|This biography from the Archives of AskART:|
|Born in London, England, Dawson Dawson-Watson was a landscape,
portrait, genre, marine, and mural painter and graphics artist who was
the son of a popular English illustrator. He attended grammar
school at Southsea, Hampshire.|
His first art teacher was Mark
Fisher, with whom he studied in Steyning, England. A wealthy local
brewer then sponsored Dawson-Watson's art training in Paris that
included classes with Carolus Duran. While in France, he also
studied with Louis-Joseph Raphael Collin and Pierre Paul Leon Glaize.
artist lived in Giverny, France near the home of Impressionist Claude
Monet for five years, 1884 to 1890, and in 1888 married an American
women, Mary Hoyt Sellar, who was traveling in Europe. They came
to the United States in 1893 at the encouragement of artist James
Carroll Beckwith, and Dawson painted in New England until 1897.
He was hired as director of the Hartford Art Society in Hartford,
In 1897, he returned to England but was not
successful at making a living, and he also spent three years in
Canada. Returning to the United States, he taught from 1903 to
1904 at Byrdcliffe Colony, a center for the Artist and Crafts Movement
in Woodstock, New York. This period was followed by teaching for
eleven years at the St. Louis School of Fine Arts, serving as art
director of a pageant in Brandesville, Missouri, and in 1918, serving a
year as director of the San Antonio Art Guild.
In 1926, he
settled permanently in San Antonio, encouraged by members of the San
Antonio Art League, and he participated in many exhibitions, often
winning prizes, including first place ($5,000) at the 1927 Edgar B.
Davis Competition. He also painted the Grand Canyon in
Arizona. Murals include Meditation in the Thomas Jefferson High School in San Antonio, and The Open Book of Nature at Wichita High School in Kansas.
John and Deborah Powers, Texas Painters, Sculptors, and Graphic Artists
Peter Hastings Falk, Editor, Who Was Who in American Art
|Biography from Mark Sublette Medicine Man Gallery:|
|Dawson Dawson-Watson was born in the rather fashionable London suburb of St. John's Wood to the popular English Illustrator John Dawson-Watson. Enrolling in Diocesan Grammer School in Southsea at the age of eight, Dawson-Watson's progress in his art classes was terrific and, by the age of fourteen, he was so far ahead of the rest of class in painting live models that he branched out into china decoration to keep himself interested.|
It was around this time that he met Mark Fisher, an American artist living in the UK. The two became inseparable, and Fisher began teaching Dawson Dawson-Watson the finer points of oil painting. Having shown great promise in local shows, Dawson-Watson was sponsored by a local brewer to train in Paris under Carolus Duran, John Singer Sargent's teacher. Having become quite taken with France, his next stop was Giverny, where he would live the next five years, only a short way from the home of Claude Monet (though Dawson-Watson claimed the two never met).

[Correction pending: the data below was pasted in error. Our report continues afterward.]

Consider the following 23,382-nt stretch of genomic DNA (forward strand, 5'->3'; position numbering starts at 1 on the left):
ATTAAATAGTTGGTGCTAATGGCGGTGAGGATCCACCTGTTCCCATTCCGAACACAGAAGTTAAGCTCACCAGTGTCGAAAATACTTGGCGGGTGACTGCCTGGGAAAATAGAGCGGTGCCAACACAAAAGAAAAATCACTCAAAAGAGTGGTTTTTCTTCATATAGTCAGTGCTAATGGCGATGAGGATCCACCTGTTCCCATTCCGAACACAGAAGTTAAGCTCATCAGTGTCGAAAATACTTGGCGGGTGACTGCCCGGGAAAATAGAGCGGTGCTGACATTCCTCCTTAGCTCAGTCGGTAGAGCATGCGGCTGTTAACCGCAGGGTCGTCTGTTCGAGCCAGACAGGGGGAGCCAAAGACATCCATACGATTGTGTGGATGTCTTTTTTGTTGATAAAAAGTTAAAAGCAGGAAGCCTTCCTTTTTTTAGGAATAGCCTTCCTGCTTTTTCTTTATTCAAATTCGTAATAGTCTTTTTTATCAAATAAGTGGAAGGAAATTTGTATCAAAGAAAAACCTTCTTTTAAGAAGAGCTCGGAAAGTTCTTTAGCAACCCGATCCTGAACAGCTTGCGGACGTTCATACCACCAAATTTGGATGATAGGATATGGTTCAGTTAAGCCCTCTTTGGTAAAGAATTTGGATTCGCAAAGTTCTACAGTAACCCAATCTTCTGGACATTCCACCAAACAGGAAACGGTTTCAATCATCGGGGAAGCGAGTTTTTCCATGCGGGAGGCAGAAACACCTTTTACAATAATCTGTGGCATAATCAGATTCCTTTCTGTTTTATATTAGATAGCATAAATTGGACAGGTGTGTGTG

An American friend convinced Dawson Dawson-Watson to move the United States, and he was hired as the Director of the Hartford Art Society in Connecticut. After four years in the position he quit to return to England, but soon found himself States-bound again and eventually living at Byrdcliffe Colony, a center for the American Arts and Crafts movement. After Byrdcliffe, Dawson-Watson moved to St. Louis, where he taught at the School of Fine Arts for eleven years.
Dawson Dawson-Watson's connection to the West began in St. Louis, where he served as the art director of a pageant in Brandesville Missouri, putting him in contact with wealthy Texans who would eventually persuade him to move to San Antonio. Spurred on by his success in the Edgar B. Davis National Competition, whose $5,000 prize (the largest in the nation at the time) he won three years running, Dawson-Watson branched out in his subject matter and began painting numerous canvases of desert flora, mostly cacti. Cacti led to landscapes and landscapes, eventually, brought him to the Grand Canyon, the subject of many of his best late works.
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Dawson Dawson-Watson is also mentioned in these AskART essays:
Impressionists Pre 1940
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